dependency relationships between database objects and shared objects,
such as roles. This information allows
to ensure that those objects are
unreferenced before attempting to delete them.
which performs a similar function for dependencies involving objects
within a single database.
Unlike most system catalogs,
is shared across all databases of a cluster: there is only one
per cluster, not
one per database.
The OID of the database the dependent object is in, or zero for a shared object
The OID of the system catalog the dependent object is in
The OID of the specific dependent object
For a table column, this is the column number (the
The OID of the system catalog the referenced object is in (must be a shared catalog)
The OID of the specific referenced object
A code defining the specific semantics of this dependency relationship; see text
In all cases, a
entry indicates that
the referenced object cannot be dropped without also dropping the dependent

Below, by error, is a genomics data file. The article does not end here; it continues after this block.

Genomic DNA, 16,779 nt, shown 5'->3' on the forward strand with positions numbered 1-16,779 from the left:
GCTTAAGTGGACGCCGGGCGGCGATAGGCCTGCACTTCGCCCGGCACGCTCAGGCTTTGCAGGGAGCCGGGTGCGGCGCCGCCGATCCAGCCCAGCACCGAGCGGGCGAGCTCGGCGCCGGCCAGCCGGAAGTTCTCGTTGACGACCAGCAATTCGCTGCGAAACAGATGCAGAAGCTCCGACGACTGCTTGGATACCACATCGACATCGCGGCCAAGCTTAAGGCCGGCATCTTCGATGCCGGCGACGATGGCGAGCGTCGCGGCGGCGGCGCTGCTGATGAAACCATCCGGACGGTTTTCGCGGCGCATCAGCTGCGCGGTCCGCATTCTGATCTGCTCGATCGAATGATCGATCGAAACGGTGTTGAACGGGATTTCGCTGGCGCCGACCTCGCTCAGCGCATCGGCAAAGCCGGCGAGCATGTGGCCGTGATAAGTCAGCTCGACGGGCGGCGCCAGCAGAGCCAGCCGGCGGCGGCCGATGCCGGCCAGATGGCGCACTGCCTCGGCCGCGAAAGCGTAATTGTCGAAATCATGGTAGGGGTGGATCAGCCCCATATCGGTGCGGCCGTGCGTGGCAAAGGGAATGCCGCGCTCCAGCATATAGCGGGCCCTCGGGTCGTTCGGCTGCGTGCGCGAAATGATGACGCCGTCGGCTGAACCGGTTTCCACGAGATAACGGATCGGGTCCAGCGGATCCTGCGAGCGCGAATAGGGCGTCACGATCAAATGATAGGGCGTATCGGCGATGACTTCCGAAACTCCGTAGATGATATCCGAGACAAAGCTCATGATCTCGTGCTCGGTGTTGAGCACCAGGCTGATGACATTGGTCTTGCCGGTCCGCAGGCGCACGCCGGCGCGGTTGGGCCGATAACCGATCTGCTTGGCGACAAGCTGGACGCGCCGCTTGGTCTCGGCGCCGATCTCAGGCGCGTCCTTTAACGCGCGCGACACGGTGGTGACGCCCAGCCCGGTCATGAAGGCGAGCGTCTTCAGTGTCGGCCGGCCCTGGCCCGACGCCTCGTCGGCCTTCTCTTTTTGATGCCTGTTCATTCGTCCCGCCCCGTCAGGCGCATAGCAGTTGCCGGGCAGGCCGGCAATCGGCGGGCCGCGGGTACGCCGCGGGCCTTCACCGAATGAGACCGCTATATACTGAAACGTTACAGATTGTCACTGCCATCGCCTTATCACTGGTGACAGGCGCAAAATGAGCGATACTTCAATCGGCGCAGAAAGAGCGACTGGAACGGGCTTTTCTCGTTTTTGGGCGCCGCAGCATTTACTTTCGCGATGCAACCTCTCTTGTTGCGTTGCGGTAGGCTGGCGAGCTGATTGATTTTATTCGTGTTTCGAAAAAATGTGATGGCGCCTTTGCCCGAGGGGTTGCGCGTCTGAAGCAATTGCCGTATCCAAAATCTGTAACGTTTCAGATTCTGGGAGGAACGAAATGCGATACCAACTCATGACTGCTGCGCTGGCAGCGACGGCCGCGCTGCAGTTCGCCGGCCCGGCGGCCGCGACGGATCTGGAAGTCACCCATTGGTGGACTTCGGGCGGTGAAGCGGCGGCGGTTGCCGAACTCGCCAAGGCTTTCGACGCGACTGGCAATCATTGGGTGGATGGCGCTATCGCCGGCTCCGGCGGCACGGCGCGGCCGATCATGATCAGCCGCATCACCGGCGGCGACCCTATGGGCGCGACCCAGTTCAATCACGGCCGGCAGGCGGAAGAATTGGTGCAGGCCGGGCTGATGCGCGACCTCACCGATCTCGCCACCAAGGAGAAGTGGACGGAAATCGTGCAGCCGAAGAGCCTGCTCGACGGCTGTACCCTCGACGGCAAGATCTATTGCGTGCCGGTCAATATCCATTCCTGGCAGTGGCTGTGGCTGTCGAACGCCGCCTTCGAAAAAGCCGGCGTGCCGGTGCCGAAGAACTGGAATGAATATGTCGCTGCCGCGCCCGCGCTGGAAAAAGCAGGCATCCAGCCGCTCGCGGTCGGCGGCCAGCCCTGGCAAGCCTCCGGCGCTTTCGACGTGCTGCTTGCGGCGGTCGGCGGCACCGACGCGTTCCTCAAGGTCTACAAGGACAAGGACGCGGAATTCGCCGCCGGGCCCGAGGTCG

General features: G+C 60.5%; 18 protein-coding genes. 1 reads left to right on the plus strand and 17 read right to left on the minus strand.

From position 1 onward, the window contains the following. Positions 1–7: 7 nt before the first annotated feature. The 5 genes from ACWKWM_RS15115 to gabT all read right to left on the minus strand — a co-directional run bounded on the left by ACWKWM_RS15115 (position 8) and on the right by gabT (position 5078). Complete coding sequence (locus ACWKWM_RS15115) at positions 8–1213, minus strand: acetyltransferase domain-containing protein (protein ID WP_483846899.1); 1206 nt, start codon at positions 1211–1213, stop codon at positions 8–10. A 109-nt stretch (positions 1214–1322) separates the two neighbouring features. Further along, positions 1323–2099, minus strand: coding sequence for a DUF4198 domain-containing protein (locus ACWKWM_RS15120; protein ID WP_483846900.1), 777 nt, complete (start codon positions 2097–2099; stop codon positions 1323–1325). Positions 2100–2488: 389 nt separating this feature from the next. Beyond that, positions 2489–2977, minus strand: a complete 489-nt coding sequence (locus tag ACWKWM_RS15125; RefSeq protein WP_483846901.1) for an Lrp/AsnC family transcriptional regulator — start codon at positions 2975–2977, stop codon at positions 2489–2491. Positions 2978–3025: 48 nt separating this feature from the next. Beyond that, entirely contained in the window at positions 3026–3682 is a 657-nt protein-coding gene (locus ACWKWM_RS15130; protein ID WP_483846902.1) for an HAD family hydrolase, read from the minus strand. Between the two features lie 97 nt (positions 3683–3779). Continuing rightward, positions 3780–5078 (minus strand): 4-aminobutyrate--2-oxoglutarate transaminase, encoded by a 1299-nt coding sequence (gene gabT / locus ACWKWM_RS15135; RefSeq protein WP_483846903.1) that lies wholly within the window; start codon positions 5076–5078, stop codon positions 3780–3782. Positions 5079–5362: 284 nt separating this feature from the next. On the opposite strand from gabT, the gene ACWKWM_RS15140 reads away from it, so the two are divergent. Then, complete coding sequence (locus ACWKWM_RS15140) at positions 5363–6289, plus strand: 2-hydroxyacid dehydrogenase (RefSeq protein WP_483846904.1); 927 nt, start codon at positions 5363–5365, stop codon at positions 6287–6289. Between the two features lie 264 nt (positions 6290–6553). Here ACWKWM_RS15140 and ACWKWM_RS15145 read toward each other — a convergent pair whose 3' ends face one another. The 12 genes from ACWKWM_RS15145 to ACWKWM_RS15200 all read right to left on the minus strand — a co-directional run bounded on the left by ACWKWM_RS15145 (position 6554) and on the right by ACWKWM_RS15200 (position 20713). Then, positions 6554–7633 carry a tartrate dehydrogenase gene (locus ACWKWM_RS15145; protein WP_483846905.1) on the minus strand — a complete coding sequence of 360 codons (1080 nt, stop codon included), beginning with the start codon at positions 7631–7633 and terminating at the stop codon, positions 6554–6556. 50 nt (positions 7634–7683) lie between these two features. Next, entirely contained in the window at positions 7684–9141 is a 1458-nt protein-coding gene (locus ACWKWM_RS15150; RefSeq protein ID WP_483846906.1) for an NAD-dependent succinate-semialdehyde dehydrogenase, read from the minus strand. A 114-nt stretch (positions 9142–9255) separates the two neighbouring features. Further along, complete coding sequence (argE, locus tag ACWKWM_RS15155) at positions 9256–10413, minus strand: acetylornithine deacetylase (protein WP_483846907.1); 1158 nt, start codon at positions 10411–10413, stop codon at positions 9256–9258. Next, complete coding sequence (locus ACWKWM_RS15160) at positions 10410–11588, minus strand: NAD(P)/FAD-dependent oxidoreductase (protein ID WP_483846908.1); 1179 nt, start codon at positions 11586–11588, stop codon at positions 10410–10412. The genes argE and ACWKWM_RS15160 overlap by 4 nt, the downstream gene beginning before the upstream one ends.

object. However, there are several subflavors identified by
The referenced object (which must be a role) is the owner of the dependent object.
The referenced object (which must be a role) is mentioned in the ACL (access control list, i.e., privileges list) of the dependent object. (A
SHARED_DEPENDENCY_ACLentry is not made for the owner of the object, since the owner will have a
The referenced object (which must be a role) is mentioned as the target of a dependent policy object.
There is no dependent object; this type of entry is a signal that the system itself depends on the referenced object, and so that object must never be deleted. Entries of this type are created only by
initdb. The columns for the dependent object contain zeroes.
The referenced object (which must be a tablespace) is mentioned as the tablespace for a relation that doesn't have storage.
Other dependency flavors might be needed in future. Note in particular that the current definition only supports roles and tablespaces as referenced objects.